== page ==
Wandering Jew Plant Care Guide

The wandering Jew plant is actually several varieties of Tradescantia that have collectively taken on the name. As the term “Wandering Jew” is controversial, they’re also frequently referred to as wandering dudes or inch plants. These fast-growing spiderwort plants can quickly become invasive, but if they’re grown indoors they’re very rewarding.

These plants are wonderful for hanging baskets or training to grow up structures, as long as they’re kept from spreading into the surrounding ecosystem. Regardless of which Tradescantia variety you end up with, care requirements are the same and you can expect the same behavior. They tolerate a bit of neglect, so they’re beginner-friendly and will survive if you decide to take a vacation but forget to set up a plant sitter for a week.

Common NameWandering Jew, Wandering Dude, Inch Plant
Botanical NameTradescantia spp.
Native AreasCentral America, South America
Light/Sun RequirementsBright, indirect sun
WateringThorough watering when topsoil is dry
Temperature/Humidity50-85°F with 70% humidity
SoilWell-draining, standard potting soil
Common VarietiesQuicksilver, Purple Heart, White Velvet, Tricolor
Hardiness ZonesUSDA zones 9 to 11


Because this plant is several plants falling under the Tradescantia genus, appearance varies depending on the type of inch plant you end up with. There are several common varieties, each with its own unique appearance. They range from green to purple, come in variegated forms, and are all quite striking as they trail and crawl from their pots and planters.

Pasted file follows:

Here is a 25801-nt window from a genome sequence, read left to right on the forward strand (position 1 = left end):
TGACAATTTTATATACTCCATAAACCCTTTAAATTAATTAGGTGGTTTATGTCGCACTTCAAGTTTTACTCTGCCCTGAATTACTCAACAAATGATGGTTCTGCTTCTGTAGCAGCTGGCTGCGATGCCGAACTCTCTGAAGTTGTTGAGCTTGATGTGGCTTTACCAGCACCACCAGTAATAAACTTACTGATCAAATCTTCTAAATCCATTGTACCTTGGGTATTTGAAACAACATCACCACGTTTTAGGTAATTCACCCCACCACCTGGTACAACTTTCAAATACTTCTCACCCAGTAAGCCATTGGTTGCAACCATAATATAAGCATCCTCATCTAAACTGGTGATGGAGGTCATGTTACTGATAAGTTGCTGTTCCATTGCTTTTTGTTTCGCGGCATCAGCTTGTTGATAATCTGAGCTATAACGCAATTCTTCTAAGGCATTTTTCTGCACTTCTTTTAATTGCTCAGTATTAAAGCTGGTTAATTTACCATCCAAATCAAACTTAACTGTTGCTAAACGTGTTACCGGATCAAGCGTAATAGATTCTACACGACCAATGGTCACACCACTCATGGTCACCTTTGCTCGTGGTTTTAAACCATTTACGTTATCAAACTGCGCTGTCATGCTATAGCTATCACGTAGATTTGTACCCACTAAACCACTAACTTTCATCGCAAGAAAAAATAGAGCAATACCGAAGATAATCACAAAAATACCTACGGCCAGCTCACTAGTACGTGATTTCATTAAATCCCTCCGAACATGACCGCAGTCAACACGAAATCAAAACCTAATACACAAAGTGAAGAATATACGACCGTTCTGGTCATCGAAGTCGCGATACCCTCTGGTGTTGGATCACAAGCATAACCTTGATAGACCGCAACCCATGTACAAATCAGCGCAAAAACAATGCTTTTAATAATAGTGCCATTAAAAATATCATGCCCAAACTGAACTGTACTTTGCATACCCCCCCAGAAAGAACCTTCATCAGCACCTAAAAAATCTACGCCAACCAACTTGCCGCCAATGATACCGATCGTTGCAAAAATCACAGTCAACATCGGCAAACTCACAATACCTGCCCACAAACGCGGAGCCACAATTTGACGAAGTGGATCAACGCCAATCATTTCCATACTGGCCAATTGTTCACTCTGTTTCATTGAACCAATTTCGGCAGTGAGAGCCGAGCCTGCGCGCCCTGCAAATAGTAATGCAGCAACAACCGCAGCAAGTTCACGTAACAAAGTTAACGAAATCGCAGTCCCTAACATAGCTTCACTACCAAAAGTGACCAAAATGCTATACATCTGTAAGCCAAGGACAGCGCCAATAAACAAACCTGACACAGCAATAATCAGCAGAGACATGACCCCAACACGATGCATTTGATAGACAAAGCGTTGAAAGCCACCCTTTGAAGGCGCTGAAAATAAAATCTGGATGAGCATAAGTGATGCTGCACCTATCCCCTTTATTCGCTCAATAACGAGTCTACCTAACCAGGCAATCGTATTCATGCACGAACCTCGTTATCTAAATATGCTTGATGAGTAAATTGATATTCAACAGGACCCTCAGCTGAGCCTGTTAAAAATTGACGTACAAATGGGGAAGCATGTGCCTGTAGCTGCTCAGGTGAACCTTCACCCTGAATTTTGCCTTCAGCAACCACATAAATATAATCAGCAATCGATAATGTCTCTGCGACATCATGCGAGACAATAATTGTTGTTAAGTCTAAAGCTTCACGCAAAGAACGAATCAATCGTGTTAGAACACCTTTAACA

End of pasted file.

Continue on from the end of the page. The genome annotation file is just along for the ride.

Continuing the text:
Most inch plants can grow up to three feet in length and up to 12” high. They’re evergreen perennials, meaning you’ll be able to enjoy your Tradescantia all year long. They make amazing groundcover, giving a bit more variety to the usual all-green fodder available, but should be kept in planters or well-groomed areas outside.


Tradescantia fluminensis, or Quicksilver, is a beloved variety of inch plant. Its leaves are mostly green but have delicate stripes of silver or white running lengthwise across them.

Purple Heart

Tradescantia pallida, or Purple Heart, lives up to its name. This variety has bright violet stems and leaves and makes a big splash when left to cascade from a hanging basket. There is some variation in color and your plant could yield everything from its famous violet to a darker purple or even turquoise.


If you’ve picked up a Tradescantia zebrina, you have a tricolor inch plant on your hands! This is a breathtaking variety of Tradescantia. It has variegated foliage and eye-catching green and purple leaves. They sport thick white or silver stripes and look as if they take far more maintenance than this plant requires.

White Velvet

Tradescantia sillamontana, or White Velvet, is distinct from the other varieties on this list. Rather than smooth leaves, Tradescantia sillamontana has fuzzy leaves that are soft to the touch. If you successfully get your plant to flower, it produces multitudes of bright pink and purple flowers.

Care Requirements